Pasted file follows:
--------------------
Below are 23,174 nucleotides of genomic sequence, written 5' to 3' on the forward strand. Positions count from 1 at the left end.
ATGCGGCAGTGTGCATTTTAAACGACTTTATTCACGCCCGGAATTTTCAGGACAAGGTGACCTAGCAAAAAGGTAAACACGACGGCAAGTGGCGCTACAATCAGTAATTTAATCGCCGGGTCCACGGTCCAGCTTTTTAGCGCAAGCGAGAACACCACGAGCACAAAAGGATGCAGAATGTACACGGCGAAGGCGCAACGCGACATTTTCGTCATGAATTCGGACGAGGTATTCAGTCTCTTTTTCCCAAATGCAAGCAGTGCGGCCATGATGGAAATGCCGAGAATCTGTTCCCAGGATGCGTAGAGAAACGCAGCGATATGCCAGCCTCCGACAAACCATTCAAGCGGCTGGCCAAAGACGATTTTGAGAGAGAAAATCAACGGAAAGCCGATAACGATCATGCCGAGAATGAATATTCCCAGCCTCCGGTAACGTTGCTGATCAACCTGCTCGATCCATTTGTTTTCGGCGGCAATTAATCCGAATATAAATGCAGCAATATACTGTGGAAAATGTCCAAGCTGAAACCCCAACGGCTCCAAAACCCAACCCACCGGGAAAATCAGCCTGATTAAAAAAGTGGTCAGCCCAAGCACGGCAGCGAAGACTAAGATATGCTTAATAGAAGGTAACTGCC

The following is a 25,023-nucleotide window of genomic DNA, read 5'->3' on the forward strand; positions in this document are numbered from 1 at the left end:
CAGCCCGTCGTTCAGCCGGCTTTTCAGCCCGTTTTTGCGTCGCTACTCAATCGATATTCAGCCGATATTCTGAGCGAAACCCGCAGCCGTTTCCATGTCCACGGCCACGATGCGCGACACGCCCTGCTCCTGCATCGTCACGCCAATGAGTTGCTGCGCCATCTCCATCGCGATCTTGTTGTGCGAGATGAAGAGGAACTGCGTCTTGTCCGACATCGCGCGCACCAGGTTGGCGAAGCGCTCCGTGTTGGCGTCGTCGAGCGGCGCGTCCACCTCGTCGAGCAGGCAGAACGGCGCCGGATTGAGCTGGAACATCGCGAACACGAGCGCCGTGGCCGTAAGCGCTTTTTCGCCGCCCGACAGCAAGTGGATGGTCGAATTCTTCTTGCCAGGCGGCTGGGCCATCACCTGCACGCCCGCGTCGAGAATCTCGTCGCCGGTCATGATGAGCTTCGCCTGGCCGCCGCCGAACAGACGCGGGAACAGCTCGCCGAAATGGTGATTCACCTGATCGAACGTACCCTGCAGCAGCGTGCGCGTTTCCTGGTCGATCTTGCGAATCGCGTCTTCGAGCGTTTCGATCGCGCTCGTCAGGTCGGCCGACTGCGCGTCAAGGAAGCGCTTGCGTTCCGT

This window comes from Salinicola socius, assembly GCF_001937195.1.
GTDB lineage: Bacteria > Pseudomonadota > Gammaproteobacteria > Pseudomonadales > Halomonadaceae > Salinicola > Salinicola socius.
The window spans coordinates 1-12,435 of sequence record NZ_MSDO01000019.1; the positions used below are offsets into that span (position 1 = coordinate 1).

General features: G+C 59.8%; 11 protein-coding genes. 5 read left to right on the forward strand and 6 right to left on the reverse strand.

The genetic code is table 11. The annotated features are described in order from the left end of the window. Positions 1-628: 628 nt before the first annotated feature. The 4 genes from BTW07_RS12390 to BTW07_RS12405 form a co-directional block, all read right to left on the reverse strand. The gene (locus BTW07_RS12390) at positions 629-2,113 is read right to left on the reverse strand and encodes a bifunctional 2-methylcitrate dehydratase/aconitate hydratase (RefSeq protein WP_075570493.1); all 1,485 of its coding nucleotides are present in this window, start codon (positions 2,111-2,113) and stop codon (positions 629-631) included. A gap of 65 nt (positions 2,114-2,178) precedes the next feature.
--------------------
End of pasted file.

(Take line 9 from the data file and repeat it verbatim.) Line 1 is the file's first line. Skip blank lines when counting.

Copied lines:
The genetic code is table 11. The annotated features are described in order from the left end of the window. Positions 1-628: 628 nt before the first annotated feature. The 4 genes from BTW07_RS12390 to BTW07_RS12405 form a co-directional block, all read right to left on the reverse strand. The gene (locus BTW07_RS12390) at positions 629-2,113 is read right to left on the reverse strand and encodes a bifunctional 2-methylcitrate dehydratase/aconitate hydratase (RefSeq protein WP_075570493.1); all 1,485 of its coding nucleotides are present in this window, start codon (positions 2,111-2,113) and stop codon (positions 629-631) included. A gap of 65 nt (positions 2,114-2,178) precedes the next feature.